Walls, Walls, Walls

…and only plants know how to climb them.

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These are the bones of Pickering Castle, a watchman of the north for centuries. Today it rests on the edge of the North Yorkshire Moors National Park, flanked by a market town also made mostly from stone.

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It’s almost symbiotic, the connection between humanity and rock. It shelters and guards us, while we craft it into new purposes. But it does not always need our hands to build walls. There are other, much older edifices, and those watch the North Sea.

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The cliffs at Whitby are of Jurassic age, and dinosaurs and crocodiles sleep within them.

Even without fossils, their patterns catch the eye.

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An invitation to walk onwards, to learn more lessons of the walls.

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Mixed Basket

I seem to have been away from WordPress for a long time, and the seasons have moved on. Autumn is my favourite time of year – it’s almost like a graduation ceremony for nature, where all the plants get to show the goods that their flowers and leaves have been producing during the summer.

Berries and seeds! Blackberries dot the brambles, at least until they find a higher calling as part of a blackberry and apple crumble.

Blackberries 8 Sept 19

They’re so abundant that there is plenty for both people and wildlife. Blackberries appeal to anything with a sweet tooth, including foxes, dormice and badgers. The parent plant is fantastically prickly but is actually more complex than it seems; there are about 300 micro-species of bramble in Britain alone.

Not that everything in the hedgerow is edible for mammals. Bryony berries have a sparkle, but are bitter and toxic.

Bryony berries 8 Sept 19

And on high chalky slopes grows the most infamous plant of them all: deadly nightshade or belladonna. Thankfully, its giant berries are unmistakable.

Deadly nightshade2 QH 4 Aug 19

On the other hand, hazelnuts are good for the health, and are readily consumed by nearly everything. Happily for mammal surveyors, the toothmarks on the nut show who has opened it. This one was chewed by a dormouse.

Dormouse hazelnut 16 Sept 2018

And, there are sloes, the fruit of the blackthorn tree, used for jellies and jam.

Sloes 8 Sept 19

It is good to reach autumn. Looking forward to seeing how the season unfolds.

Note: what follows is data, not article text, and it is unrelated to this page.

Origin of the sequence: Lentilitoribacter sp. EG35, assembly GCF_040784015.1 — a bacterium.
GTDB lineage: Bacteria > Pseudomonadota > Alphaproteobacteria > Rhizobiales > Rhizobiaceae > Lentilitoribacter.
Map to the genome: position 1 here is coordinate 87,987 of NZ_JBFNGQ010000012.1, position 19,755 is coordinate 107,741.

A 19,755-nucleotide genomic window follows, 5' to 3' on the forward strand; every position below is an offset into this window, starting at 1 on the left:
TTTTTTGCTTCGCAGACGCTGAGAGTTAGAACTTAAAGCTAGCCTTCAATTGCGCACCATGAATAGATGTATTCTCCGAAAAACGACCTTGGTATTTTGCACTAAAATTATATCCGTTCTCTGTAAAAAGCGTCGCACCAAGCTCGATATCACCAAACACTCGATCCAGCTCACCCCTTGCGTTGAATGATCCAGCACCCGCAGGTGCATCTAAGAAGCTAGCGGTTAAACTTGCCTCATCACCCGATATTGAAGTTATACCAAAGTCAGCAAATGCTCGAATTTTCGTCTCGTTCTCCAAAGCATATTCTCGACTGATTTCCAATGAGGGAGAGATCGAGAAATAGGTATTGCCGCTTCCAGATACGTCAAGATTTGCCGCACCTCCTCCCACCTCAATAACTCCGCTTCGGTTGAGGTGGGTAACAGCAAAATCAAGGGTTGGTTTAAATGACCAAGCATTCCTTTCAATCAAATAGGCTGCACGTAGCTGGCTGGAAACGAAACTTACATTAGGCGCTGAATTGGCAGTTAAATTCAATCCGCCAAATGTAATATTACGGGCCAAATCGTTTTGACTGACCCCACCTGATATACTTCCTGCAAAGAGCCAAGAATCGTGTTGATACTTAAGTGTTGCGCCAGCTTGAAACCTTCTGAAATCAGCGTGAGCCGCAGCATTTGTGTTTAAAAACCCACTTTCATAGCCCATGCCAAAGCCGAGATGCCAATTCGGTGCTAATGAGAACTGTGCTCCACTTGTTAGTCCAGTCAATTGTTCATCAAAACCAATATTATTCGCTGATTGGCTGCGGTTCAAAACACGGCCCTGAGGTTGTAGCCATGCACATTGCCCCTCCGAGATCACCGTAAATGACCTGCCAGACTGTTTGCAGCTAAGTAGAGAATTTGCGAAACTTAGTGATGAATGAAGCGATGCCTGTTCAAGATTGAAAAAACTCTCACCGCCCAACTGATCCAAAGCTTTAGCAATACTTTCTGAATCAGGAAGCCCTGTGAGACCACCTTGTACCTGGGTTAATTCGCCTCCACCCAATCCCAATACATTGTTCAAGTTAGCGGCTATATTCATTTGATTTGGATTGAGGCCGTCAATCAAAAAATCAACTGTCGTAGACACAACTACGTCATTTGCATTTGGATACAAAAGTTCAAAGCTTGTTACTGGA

High Summer

Maybe. Sometimes. It was 38c, and now it’s raining again. But the sun still blazes whether we feel it or not.

Sunrise1 22 Jul 19

We have come to that languid not-quite-anything time, past the moment when the flowers are at their peak, yet some way off – one presumes – the edgy energy of autumn. Many birds are enduring their annual moult and are hiding, while foxes trot through the woods in coats so short, they look as tight as skin suits.

And then there’s the clouds. They cannot decide whether to tower over us or augment the scenery down below.

Sunrise2 22 Jul 19

The North Downs Way is arguably south-east England’s premier hike. This happens to be my local part of it, but the whole 153 miles spans the breadth of Surrey and Kent, following what is reputed to be the traditional route of pilgrims visiting Thomas à Becket’s grave at Canterbury Cathedral. I’ve walked a good distance down it, meandering between meadows and downland, vineyards and forgotten castles.

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Thurnham Castle

History is a major theme. People have been travelling here for a long time.

James II

But the hills themselves have a past. You can feel a little bit of it standing on the high Surrey ridges – the view stretches from the Chilterns to Tonbridge and Hampshire on good days. It is the ramparts of something older, the crumbling bones of a giant chalk dome which was forced skyward in the same tectonic movements that built the Alps. If I had walked here in the early days, I would have been at the same altitude as Scafell. But time has lowered it, and scooped out the middle, and all that remains are the steep chalky rims: the North and South Downs.

The hills are old. This summer is not. It still has resting to do before autumn can greet it.

Khamsin in sunshine Jul 19

Antiquity

Red fox, close to the North Downs, circa the late Pleistocene, aka the last ice age.